There has been much scepticism and cynicism focused in the direction of Stoke City in recent years, their tough-tackling and long ball style derided by lovers of the “beautiful game." But since taking their place in the Premier League back in 2008, the Staffordshire-based club recorded wins over many of the division’s biggest sides, and earned a place in the 2011 FA Cup Final that subsequently saw them enter the Europa League for the first time.
Stoke have slowly but surely begun to move beyond merely being a team capable of pulling off a shock win, establishing themselves as a genuine force in the top flight as their playing style has evolved under Mark Hughes. Last summer they impressed many by signing former Barcelona forward Bojan Krkić, and now another player with experience at some of European football’s giant clubs has arrived at the Britannia Stadium.
As Stoke took on Liverpool this past weekend, TV cameras caught sight of Switzerland international Xherdan Shaqiri, a one-time target of the Anfield club but now confirmed as the newest arrival in the Midlands.
Sat alongside his brother and agent Erdin on Sunday, the 23-year-old has struggled for regular football since leaving FC Basel back in 2012.
Shaqiri’s time at Bayern Munich saw him serve as a back up to wingers Arjen Robben and Franck Ribéry, but that role limited him to just 81 appearances in two-and-a-half seasons, almost half of which came as a substitute. In January he moved to Inter looking to reignite his career under Roberto Mancini, the Italian club similarly looking to bounce back after their own recent struggles saw them slump down the Serie A table.
Initially it seemed that would be the case, Shaqiri creating a goal for Fredy Guarin in a win over Palermo before netting himself in a 4-1 mauling of Atalanta a week later.
He also notched another assist in that second encounter only to fall out of favour with Mancini, and by mid-March found himself once again on the outside looking in. The deal with Bayern was initially a loan, but one Inter were forced to make permanent this summer, handing the Bundesliga giants the previously agreed fee of €16 million.
Inter made it clear he was surplus to requirements and even agreed a £12 million deal with Stoke last month, but the English club failed to make any real progress in talks with the player. It was the second time they had come close to signing the Swiss star, with assistant manager Mark Bowen admitting in an interview that they had attempted to sign Shaqiri before his decision to join the Nerazzurri.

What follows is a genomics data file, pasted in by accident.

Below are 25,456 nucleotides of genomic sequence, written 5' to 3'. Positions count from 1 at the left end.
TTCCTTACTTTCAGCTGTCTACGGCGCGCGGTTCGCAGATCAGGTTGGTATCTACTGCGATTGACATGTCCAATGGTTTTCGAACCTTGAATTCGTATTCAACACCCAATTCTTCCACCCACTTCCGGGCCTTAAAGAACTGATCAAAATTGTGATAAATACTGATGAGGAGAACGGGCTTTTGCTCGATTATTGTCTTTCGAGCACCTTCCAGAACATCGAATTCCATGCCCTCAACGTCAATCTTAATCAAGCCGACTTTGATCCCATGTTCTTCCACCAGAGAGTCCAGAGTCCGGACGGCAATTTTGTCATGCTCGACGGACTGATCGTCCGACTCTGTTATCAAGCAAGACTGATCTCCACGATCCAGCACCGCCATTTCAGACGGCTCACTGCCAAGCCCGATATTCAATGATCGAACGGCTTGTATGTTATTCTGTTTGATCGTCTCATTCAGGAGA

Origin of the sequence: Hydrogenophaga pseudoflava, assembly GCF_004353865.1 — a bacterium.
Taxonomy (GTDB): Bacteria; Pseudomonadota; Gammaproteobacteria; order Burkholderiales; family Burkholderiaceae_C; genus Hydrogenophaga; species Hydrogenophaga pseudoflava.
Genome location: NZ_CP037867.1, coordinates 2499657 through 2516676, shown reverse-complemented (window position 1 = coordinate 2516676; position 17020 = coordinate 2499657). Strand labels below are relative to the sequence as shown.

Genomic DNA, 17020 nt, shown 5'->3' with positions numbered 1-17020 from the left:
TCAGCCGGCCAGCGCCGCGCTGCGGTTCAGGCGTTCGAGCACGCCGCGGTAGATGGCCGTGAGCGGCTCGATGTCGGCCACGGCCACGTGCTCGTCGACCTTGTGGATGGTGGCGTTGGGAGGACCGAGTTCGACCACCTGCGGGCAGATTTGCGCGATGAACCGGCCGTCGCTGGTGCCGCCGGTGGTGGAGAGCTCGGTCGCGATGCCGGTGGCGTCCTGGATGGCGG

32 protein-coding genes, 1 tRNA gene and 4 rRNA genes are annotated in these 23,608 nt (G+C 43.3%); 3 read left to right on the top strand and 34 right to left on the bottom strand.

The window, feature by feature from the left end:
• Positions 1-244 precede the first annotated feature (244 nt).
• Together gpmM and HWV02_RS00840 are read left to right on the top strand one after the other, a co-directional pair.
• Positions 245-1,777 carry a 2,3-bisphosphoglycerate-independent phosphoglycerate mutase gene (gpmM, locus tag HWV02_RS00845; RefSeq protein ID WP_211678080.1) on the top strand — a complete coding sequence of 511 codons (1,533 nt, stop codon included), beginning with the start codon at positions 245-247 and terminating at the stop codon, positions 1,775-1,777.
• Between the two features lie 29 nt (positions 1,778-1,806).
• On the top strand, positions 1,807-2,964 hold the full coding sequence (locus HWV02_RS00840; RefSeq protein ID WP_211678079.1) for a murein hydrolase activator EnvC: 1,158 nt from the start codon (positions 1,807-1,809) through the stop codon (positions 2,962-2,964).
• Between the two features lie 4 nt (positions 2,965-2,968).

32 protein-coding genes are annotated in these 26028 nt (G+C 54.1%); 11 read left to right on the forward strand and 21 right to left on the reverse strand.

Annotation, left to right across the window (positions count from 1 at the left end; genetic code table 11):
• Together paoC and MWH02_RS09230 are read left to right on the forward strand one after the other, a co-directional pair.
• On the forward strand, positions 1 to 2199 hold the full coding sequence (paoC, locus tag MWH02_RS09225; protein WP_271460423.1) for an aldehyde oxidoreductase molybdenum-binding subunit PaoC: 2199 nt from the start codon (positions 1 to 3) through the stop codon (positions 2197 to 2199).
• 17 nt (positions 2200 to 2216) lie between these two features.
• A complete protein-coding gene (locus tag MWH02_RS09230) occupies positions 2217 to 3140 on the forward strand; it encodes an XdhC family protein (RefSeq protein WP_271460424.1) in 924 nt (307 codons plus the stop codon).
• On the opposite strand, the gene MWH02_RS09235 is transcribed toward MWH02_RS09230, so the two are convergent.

“There is genuine interest because he is a fantastic player who wants to play regular first-team football,” Bowen told BBC Radio Stoke back in January. “Without any detriment to Stoke City, to get a player like him on board would be fantastic, but he has got many choices of what he wants to do, but we don't rule ourselves out.“
Now they have finally got their man, and if he can rediscover his best form, the club’s passionate fanbase could be set for an entertaining campaign. Best deployed as an orthodox winger, Shaqiri has impressed when fielded in a central role, turning in some excellent displays there at the 2014 World Cup. Quick, strong and happiest when running at defenders with the ball at his feet, he is also accurate in front of goal and a delivers a consistent threat from free-kicks.
His skillset appears to mesh neatly with the 4-2-3-1 formation deployed by Hughes this past weekend, able to play anywhere in the attacking trident behind the lone striker. The manager was not ready to say the deal was done however, telling reporters at his post-match press conference that “we’ve been close in the past and haven’t been able to conclude deals.”
“Until you see the player holding a shirt you never know,” Hughes continued, although even if a deal is finally concluded, some questions will remain about the player’s time in Italy.
“Why do Inter want to sell Shaqiri so quickly?” Bayern Munich CEO Karl-Heinz Rummenigge said when asked about the situation last week. “They did tell me, but I cannot reveal that information. No comment.”
There have been reports in the Italian press of disagreements between the Switzerland star and coach Roberto Mancini, who is believed to have expressed criticism his work rate, but a man with experience at both Inter and Bayern remains unimpressed. “Mancini didn't give Shaqiri any support, he didn't give him any confidence,” remarked German legend Lothar Matthäus recently. “He signed him, and then didn't want him.”
Hughes and Stoke have shown on a number of occasions that they most certainly do, and will hope to see that faith repaid when Shaqiri finally takes to the field at the Britannia Stadium.
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